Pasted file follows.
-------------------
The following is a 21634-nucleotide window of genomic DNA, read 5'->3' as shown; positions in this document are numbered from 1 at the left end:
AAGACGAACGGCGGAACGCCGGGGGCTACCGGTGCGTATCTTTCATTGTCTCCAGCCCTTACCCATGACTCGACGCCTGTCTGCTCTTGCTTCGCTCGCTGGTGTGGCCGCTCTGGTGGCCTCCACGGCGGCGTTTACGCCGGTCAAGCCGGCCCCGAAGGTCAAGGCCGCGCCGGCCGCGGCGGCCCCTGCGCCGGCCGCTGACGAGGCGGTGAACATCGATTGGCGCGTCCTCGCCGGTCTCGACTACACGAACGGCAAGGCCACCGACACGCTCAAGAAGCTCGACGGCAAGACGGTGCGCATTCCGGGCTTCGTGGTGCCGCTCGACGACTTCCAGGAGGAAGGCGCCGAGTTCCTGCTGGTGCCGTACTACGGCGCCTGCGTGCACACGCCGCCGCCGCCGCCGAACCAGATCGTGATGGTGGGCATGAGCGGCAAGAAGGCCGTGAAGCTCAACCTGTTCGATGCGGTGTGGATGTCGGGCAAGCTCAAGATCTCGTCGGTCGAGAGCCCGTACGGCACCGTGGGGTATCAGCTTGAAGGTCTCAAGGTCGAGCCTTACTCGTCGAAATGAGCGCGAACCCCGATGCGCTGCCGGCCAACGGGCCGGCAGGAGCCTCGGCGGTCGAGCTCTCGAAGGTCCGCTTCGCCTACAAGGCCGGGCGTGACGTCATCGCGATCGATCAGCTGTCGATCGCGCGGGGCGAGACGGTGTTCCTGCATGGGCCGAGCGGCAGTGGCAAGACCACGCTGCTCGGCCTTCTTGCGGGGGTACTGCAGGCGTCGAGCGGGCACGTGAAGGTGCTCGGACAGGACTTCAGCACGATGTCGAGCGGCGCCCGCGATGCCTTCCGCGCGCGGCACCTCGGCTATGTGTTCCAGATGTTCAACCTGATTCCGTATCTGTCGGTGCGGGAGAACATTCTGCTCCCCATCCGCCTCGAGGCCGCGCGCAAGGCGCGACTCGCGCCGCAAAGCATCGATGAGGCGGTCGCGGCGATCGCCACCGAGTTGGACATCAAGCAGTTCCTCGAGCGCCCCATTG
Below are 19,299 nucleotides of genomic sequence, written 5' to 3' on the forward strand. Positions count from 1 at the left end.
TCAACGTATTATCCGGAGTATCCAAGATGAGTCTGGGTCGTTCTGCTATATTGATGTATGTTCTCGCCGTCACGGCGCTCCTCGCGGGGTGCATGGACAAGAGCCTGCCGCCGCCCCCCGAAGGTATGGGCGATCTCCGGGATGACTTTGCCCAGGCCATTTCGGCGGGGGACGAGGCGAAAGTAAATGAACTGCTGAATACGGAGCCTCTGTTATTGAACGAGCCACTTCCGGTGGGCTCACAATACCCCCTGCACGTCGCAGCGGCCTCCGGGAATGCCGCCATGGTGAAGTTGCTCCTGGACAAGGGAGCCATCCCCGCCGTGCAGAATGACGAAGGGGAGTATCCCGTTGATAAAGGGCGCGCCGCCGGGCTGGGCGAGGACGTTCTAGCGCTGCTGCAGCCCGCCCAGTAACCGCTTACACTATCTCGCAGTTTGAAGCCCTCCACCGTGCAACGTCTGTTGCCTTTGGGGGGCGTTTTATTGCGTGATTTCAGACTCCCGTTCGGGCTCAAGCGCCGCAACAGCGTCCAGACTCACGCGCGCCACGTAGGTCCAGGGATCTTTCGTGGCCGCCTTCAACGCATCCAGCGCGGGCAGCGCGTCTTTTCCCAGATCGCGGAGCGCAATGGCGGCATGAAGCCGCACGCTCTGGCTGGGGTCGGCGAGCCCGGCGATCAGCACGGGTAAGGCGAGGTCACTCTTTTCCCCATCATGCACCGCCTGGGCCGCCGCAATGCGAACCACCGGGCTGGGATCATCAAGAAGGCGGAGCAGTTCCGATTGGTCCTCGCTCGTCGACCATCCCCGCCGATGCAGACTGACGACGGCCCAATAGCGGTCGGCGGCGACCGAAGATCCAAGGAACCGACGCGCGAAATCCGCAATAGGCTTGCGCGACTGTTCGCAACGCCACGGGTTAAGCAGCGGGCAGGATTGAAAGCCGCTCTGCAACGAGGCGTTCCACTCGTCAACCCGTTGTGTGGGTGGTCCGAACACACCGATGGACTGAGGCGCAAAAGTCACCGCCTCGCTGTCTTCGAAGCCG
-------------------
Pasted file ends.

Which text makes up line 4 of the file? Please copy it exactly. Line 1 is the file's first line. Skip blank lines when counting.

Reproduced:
TCAACGTATTATCCGGAGTATCCAAGATGAGTCTGGGTCGTTCTGCTATATTGATGTATGTTCTCGCCGTCACGGCGCTCCTCGCGGGGTGCATGGACAAGAGCCTGCCGCCGCCCCCCGAAGGTATGGGCGATCTCCGGGATGACTTTGCCCAGGCCATTTCGGCGGGGGACGAGGCGAAAGTAAATGAACTGCTGAATACGGAGCCTCTGTTATTGAACGAGCCACTTCCGGTGGGCTCACAATACCCCCTGCACGTCGCAGCGGCCTCCGGGAATGCCGCCATGGTGAAGTTGCTCCTGGACAAGGGAGCCATCCCCGCCGTGCAGAATGACGAAGGGGAGTATCCCGTTGATAAAGGGCGCGCCGCCGGGCTGGGCGAGGACGTTCTAGCGCTGCTGCAGCCCGCCCAGTAACCGCTTACACTATCTCGCAGTTTGAAGCCCTCCACCGTGCAACGTCTGTTGCCTTTGGGGGGCGTTTTATTGCGTGATTTCAGACTCCCGTTCGGGCTCAAGCGCCGCAACAGCGTCCAGACTCACGCGCGCCACGTAGGTCCAGGGATCTTTCGTGGCCGCCTTCAACGCATCCAGCGCGGGCAGCGCGTCTTTTCCCAGATCGCGGAGCGCAATGGCGGCATGAAGCCGCACGCTCTGGCTGGGGTCGGCGAGCCCGGCGATCAGCACGGGTAAGGCGAGGTCACTCTTTTCCCCATCATGCACCGCCTGGGCCGCCGCAATGCGAACCACCGGGCTGGGATCATCAAGAAGGCGGAGCAGTTCCGATTGGTCCTCGCTCGTCGACCATCCCCGCCGATGCAGACTGACGACGGCCCAATAGCGGTCGGCGGCGACCGAAGATCCAAGGAACCGACGCGCGAAATCCGCAATAGGCTTGCGCGACTGTTCGCAACGCCACGGGTTAAGCAGCGGGCAGGATTGAAAGCCGCTCTGCAACGAGGCGTTCCACTCGTCAACCCGTTGTGTGGGTGGTCCGAACACACCGATGGACTGAGGCGCAAAAGTCACCGCCTCGCTGTCTTCGAAGCCG